SBC\Yahoo DSL Service

Discussion in 'other software & services' started by ronjor, Jan 31, 2005.

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  1. ronjor

    ronjor Global Moderator

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    Anyone on the forums using SBC for an internet provider?
    I have a couple of questions.
    Are you using the software they provide? In other words, are you forced to use the programs they provide?
    Any info would would be nice. They have started offering three megabit download speed.
     
    Last edited: Jan 31, 2005
  2. bigc73542

    bigc73542 Retired Moderator

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    Re: SBC/Yahoo DSL Service

    My nephew in dallas is useing the SBE broadband and he has to use the software to connect to them but you don't have to use their dressed up IE
     
  3. nick s

    nick s Registered Member

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    Re: SBC/Yahoo DSL Service

    Hi ronjor,

    I've been using SBC Yahoo at work for almost two years (just upgraded to the 3Mbps service). I uninstalled or disabled the Yahoo apps not long after installing them and have had no problems. After a recent clean install, I never bothered with them. The Windows network connection wizard is sufficient to get you connected.

    Nick
     
  4. ronjor

    ronjor Global Moderator

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    Hi nick

    That's what I wanted to know. The sales people can't understand that you don't really need that software.
    I've had a static connection, a dhcp connection, and I think SBC is a pppoe connection.
    Do you have to log in each time you go online?
     
  5. nick s

    nick s Registered Member

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    It's pppoe and you have to login. You can probably automate it to connect at startup, but I prefer to double-click a shortcut to get online.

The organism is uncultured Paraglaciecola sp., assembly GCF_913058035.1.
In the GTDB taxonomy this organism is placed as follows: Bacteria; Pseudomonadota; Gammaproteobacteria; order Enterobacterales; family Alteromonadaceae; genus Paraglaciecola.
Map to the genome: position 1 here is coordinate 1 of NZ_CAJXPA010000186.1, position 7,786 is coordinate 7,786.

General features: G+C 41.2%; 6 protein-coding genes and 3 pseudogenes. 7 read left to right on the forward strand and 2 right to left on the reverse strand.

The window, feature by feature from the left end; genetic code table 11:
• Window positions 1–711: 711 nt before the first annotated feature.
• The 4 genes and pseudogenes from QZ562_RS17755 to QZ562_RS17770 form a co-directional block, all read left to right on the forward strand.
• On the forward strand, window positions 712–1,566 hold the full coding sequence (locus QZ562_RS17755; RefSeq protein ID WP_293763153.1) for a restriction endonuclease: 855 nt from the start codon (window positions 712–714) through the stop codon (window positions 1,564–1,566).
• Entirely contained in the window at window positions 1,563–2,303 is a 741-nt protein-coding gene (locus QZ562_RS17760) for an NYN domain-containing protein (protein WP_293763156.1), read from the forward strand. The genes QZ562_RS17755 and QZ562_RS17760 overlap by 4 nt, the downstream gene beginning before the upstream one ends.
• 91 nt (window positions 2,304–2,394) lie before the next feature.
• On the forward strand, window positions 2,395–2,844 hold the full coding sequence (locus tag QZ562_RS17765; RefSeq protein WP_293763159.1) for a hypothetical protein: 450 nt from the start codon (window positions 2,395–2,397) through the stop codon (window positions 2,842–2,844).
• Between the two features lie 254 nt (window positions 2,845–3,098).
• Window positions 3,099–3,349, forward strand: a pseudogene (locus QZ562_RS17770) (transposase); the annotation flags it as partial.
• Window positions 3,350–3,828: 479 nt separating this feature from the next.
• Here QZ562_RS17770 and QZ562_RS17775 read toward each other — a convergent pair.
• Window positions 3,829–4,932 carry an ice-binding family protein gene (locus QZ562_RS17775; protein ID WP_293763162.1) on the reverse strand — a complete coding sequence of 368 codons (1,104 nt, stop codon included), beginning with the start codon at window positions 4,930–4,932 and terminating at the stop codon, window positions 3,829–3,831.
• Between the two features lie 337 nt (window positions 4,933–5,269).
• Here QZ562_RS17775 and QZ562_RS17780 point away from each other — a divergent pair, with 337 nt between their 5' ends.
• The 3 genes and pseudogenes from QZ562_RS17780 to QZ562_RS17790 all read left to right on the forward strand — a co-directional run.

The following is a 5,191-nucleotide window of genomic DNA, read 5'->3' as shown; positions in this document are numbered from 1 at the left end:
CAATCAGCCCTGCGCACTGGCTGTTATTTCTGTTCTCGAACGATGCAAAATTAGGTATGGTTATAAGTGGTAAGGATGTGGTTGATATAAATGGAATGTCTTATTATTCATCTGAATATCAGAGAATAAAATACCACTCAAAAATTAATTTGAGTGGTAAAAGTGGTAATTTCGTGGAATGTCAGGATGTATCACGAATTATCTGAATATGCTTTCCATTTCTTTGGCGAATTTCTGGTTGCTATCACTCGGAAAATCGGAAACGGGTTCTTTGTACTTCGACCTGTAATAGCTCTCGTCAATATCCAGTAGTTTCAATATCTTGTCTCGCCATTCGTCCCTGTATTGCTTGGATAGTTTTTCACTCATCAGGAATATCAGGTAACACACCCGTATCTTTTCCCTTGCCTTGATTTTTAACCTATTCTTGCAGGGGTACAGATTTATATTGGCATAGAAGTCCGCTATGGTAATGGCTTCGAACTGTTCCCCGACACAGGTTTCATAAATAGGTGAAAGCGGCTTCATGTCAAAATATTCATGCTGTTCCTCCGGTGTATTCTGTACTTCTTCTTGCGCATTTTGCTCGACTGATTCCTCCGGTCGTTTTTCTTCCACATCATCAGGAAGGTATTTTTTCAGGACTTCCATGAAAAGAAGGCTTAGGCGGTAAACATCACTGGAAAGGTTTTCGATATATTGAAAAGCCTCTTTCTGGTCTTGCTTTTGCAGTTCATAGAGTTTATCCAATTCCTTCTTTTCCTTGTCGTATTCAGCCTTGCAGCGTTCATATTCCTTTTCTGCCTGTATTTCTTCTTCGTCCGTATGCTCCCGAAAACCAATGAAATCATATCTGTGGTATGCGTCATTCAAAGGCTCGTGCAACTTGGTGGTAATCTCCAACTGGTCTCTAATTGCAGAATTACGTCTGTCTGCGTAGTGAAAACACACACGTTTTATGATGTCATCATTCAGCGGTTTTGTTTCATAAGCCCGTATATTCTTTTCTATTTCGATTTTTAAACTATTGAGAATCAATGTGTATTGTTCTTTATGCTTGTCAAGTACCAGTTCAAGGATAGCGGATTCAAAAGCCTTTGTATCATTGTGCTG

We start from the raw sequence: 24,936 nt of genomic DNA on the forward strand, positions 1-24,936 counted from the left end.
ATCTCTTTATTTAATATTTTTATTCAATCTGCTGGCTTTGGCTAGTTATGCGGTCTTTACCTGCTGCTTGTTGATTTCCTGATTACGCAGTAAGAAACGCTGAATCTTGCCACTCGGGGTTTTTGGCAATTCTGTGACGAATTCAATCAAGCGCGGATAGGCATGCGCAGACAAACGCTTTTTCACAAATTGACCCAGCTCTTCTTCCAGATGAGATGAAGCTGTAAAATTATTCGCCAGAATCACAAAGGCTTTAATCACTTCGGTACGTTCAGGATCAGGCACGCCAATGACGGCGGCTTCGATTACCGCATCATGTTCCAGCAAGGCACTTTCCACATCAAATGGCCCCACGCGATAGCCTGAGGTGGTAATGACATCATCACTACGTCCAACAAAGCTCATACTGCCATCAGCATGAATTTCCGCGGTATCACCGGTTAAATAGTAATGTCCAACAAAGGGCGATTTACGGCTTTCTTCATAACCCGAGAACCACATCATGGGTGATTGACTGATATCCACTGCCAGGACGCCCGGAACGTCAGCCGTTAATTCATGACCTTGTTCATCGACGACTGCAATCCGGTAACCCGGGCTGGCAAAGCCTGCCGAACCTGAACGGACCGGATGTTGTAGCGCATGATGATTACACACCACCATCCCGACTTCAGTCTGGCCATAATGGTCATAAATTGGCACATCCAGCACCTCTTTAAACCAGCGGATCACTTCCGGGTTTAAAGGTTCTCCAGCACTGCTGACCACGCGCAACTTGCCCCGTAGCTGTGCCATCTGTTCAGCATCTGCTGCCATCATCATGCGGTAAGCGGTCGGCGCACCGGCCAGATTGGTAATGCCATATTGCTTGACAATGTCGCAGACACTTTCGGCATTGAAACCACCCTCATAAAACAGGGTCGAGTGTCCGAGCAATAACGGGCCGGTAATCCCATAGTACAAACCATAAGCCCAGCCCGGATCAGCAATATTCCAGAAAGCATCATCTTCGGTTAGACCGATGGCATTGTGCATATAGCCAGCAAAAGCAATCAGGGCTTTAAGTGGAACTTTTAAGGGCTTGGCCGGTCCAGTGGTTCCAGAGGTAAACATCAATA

Nick
     
  6. ronjor

    ronjor Global Moderator

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    Thanks Nick. Good info.
     
  7. Alec

    Alec Registered Member

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    I have SBC Yahoo DSL, and I didn't use any of their software. I didn't even touch the provided install disk. They have multiple package types, but their standard DSL and DSL Pro offerings are dynamic IP based and use PPPoE. As I recall, they do have a static IP offering but it is part of their business DSL packages and is accordingly quite a bit more expensive.

    I use a hardware firewall/router that supports PPPoE signon... most of them do nowdays. If you configure your router to do the signon, then you can treat your PC as just connected to a LAN with 'net access and you won't need any special software at all.

    If you don't want to go with the hardware firewall/router/wireless access point method, then you will need some software that can sign you into PPPoE. However, as Nick points out, I'm pretty sure that the latest versions of Windows XP include a PPPoE connection manager as a standard piece of the network connection wizard; although I don't think that older versions of windows have been updated to include PPPoE functionality. If you are using an older version of windows, then you likely will need the PPPoE software included by SBC (which I believe is called "Enternet 300").

    All of the rest of the SBC / Yahoo software is entirely optional. It's basically just a customized IE browser and some utilities. It didn't look like anything important to me. You can always log in to the SBC Yahoo website via any standard internet connection, and you don't need any of the customized stuff (although their stuff may streamline the login process or something). I don't really use their SBC Yahoo website much anyway. For email, you can either check it via the SBC Yahoo webmail service, or you can use any standard email program and configure the SMTP/POP3 servers just like you would with any other ISP.

    BTW... I also just upgraded to the "DSL Pro" package with 3Mbps down and 384Kbps up. However, I'm really jealous right now of those lucky SOBs in the Verizon network. Verizon just fired up their first Fiber-To-The-Premises (FTTP) deployment in Keller, TX and with their "Fios" service they are offering 5Mbps down / 2Mbps up for $34.95 and 15Mbps down / 2Mbps up for $44.95.
     
    Last edited: Jan 31, 2005
  8. ronjor

    ronjor Global Moderator

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    Thanks Alec. My concern was the software.
    With all this info, all I have to do is make a decision.
    The price is right and I am close enough to the office to take full advantage of the speed.
     
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